I am feeling very anxious, will this affect my dog too? 

I am feeling very anxious, will this affect my dog too? 

A guest blog by our clinical behaviourist, Lorella Notari on what owners can do to help keep their dog calm during coronavirus lockdown.

While we're in a country-wide lockdown, our lifestyles and routines are shifting and emotions are high. Therefore, it's more important than ever to make sure that your pet's feeling calm.

One of the things we humans say we love most about our dogs is that they often know how we're feeling. Dogs are capable of reading and responding to human emotions but that doesn't mean that they understand why we're feeling the way we do. This means that our anxieties might make our dogs anxious too.

Dogs can sense when humans are anxious

Dogs and humans have similar social structures - It's part of the reason we live so well together. Dogs are also great observers - our facial expressions, posture, the way we move, the smells we give off, and our tone of voice, all give our dogs vast quantities of information about how we might be feeling. They use this information to predict what might happen next, for example, a game, a snooze, a cuddle, or a meal. Our dogs also take cues from us about how to respond in particular circumstances...

When a human responds calmly to new events (e.g. a plastic bag flapping in the wind), their dog finds it easier to approach the event calmly too. When a human is feeling anxious, their dog picks up the signs of anxiety but doesn't know what's caused it. This can make the dog feel less secure and more anxious too. 

Currently, we may be feeling a sense of anxiety about Covid-19. When we feel anxious, our behaviour, our mood and even the way we smell might all be very different to our dogs. Plus. for many dogs, routines have changed dramatically. Spending more time with our dogs can increase our bond with them, but may also add to our own worries when we are trying to ensure their needs are met. Our dogs can easily become a central focus for our love and attention when other social contacts aren't available, and this impacts on our dogs too.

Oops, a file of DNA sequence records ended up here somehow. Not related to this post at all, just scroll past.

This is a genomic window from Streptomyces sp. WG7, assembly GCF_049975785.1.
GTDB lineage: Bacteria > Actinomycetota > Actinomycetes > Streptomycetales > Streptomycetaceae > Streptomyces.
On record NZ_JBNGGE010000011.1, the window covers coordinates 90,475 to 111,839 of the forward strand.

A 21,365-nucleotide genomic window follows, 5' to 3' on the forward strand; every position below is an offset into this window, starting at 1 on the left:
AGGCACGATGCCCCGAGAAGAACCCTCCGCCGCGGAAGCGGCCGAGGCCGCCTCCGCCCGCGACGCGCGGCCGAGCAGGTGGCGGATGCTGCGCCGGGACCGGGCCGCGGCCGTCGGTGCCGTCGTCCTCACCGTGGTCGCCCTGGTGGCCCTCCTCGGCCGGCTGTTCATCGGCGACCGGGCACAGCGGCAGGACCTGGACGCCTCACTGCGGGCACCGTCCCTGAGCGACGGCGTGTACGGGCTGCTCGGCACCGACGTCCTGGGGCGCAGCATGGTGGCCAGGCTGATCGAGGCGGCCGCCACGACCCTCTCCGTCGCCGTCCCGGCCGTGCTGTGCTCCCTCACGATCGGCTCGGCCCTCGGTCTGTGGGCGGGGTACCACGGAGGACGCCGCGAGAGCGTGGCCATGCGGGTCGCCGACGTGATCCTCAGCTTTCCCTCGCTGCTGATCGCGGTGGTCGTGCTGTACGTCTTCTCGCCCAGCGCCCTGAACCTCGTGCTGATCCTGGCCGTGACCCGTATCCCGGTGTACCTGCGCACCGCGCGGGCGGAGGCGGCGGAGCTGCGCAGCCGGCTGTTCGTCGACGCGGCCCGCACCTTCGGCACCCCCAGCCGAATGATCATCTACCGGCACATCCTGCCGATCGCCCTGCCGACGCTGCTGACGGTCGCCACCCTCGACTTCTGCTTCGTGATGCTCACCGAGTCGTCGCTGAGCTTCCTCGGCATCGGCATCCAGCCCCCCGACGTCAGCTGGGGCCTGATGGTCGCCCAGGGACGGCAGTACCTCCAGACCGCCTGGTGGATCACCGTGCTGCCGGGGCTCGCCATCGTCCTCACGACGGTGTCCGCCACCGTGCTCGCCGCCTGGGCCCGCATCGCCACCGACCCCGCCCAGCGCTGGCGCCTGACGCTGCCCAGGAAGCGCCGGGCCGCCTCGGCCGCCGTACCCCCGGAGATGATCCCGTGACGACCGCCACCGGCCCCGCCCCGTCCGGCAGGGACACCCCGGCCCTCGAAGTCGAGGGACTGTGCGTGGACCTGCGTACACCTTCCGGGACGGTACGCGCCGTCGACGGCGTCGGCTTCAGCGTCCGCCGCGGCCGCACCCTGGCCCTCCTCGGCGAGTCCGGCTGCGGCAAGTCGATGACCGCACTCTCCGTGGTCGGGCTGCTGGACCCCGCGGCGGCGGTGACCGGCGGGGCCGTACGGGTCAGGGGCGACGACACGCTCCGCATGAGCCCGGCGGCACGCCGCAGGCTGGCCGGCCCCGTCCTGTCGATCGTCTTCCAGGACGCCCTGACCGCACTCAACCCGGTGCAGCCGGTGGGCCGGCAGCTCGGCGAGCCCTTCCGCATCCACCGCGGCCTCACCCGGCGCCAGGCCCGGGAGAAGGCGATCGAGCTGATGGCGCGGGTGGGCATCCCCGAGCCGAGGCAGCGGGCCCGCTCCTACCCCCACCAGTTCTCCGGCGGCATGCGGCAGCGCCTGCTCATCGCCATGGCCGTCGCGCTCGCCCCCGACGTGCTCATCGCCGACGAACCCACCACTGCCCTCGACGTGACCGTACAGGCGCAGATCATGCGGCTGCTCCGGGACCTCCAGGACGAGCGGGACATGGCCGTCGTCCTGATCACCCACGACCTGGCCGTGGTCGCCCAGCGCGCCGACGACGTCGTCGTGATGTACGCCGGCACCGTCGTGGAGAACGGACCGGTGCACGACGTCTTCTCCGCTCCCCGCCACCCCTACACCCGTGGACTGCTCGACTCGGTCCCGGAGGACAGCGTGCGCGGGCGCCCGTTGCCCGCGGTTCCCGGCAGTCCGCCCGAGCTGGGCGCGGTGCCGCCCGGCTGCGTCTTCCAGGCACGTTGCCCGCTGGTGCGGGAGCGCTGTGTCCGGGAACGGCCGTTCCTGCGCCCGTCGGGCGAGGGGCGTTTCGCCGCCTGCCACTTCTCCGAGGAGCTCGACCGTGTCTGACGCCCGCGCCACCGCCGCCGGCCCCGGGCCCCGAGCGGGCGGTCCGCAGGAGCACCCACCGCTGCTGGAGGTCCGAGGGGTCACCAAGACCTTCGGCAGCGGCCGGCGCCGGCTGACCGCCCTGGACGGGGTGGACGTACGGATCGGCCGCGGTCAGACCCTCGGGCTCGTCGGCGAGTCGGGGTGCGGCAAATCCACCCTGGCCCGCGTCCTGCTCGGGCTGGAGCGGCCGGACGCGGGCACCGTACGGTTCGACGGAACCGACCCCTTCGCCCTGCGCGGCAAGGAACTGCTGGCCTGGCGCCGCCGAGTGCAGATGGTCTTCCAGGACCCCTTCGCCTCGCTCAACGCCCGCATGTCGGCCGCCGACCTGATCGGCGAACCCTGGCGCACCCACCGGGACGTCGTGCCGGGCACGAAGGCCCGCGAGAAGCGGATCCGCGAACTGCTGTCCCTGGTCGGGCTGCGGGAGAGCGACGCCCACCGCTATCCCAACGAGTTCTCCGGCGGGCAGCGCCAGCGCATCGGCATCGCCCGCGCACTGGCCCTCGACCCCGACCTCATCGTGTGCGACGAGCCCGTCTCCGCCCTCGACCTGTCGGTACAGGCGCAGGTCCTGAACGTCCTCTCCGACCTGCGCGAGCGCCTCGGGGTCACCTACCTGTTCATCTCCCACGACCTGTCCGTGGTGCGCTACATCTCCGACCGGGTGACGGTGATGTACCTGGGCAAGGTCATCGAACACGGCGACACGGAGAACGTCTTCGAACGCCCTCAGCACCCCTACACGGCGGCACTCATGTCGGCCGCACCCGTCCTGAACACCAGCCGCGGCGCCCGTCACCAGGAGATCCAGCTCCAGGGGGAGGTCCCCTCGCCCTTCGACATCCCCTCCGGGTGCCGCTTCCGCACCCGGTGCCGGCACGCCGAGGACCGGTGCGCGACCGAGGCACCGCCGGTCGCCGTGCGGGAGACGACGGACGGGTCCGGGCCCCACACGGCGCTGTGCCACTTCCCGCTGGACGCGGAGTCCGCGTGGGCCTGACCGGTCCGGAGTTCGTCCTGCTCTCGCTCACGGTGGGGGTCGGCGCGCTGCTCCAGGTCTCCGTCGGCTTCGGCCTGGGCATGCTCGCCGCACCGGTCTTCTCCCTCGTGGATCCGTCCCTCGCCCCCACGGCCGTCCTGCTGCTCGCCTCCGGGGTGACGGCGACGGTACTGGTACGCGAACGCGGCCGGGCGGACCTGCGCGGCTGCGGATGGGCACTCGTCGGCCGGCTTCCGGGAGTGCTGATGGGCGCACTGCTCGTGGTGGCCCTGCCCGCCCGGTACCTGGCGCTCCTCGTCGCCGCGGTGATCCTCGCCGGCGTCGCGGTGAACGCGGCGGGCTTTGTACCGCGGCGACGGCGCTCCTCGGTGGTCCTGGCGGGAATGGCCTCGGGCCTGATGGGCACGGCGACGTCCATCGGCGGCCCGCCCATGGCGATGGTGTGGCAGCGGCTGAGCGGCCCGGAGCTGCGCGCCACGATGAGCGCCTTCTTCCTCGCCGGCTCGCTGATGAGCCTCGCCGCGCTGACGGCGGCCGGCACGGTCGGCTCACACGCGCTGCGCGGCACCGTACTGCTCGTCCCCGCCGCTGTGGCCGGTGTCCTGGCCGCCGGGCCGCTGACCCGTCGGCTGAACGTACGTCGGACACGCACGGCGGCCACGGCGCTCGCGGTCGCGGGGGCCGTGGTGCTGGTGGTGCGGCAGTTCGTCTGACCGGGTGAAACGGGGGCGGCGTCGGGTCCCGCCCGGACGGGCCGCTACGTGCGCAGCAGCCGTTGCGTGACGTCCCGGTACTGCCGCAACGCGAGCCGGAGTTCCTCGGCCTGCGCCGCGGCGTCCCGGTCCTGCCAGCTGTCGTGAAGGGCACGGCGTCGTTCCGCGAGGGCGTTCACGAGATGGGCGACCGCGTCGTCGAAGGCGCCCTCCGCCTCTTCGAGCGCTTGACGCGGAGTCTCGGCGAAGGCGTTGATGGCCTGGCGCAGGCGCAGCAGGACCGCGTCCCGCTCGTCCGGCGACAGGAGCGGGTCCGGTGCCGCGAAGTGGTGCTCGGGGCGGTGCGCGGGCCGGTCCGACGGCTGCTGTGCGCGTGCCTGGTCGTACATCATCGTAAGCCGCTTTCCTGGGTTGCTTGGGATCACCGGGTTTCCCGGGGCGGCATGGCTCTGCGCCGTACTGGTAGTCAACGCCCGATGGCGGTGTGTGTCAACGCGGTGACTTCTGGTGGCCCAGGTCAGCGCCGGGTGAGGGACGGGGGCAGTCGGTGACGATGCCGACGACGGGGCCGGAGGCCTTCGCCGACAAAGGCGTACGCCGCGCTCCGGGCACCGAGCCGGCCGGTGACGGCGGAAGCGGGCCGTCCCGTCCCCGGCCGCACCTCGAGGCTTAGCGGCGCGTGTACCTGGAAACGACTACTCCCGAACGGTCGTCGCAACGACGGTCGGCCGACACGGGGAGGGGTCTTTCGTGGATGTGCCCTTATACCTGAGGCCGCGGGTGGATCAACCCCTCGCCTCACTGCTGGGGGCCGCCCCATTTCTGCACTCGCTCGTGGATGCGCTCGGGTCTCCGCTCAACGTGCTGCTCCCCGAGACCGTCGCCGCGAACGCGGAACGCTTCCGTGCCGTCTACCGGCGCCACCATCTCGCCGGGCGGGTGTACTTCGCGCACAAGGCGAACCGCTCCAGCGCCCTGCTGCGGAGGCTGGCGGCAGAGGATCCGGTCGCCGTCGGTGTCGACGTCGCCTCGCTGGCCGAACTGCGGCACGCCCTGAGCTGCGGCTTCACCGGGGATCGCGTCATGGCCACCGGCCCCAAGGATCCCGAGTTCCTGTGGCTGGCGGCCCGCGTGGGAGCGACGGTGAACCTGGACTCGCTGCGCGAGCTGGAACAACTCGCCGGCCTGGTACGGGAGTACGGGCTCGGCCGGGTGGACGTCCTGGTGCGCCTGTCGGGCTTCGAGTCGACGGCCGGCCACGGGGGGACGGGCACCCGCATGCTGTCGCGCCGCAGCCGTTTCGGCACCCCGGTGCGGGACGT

5 ways to positively boost your dog's feelings (and your own!)

To give a positive boost to your dog's feelings (and boost your own in the process), here are a few easy ideas on how to minimise the effect your natural anxieties might have on your dog:

Maintain your routine

Dogs like a predictable world. If you can, keep mealtimes, playtimes, relaxing times and bedtime consistent. It doesn't have to be exact, and you can vary how you deliver food and the sort of games you play.

Still exercise as much as possible

If you can, and in line with the Government advice, get out of the house for a walk with your dog. Give your walk a boost by playing games as you go, like dropping a clean hanky and going back with your dog to find it, or finding a quiet place to stop and play some training games for treats. Let your dog stop and sniff plants and lampposts!

Experiment with play and enrichment

Get creative and provide your dog with brain games or feed them in a different way. Teach your dog to find members of the family hiding in the house; feed them from an egg box or just scatter their dry food on the floor; hide treats in a knotted tea-towel. Positive training sessions, with small steps and wondrous rewards (your attention, toys, food treats) can help build or maintain a happy and healthy relationship with your dog. Keep training sessions short - just a couple of minutes. End on a positive note and then go and do something else that's fun for both of you.

Don't forget to rest!

Find a spot in the sun, inside or out, settle down with a book, a TV programme or just a duvet and let your dog have some quiet time with a chew or just snoozing in your company. 

Find out more about how dogs communicate to us how they are feeling.

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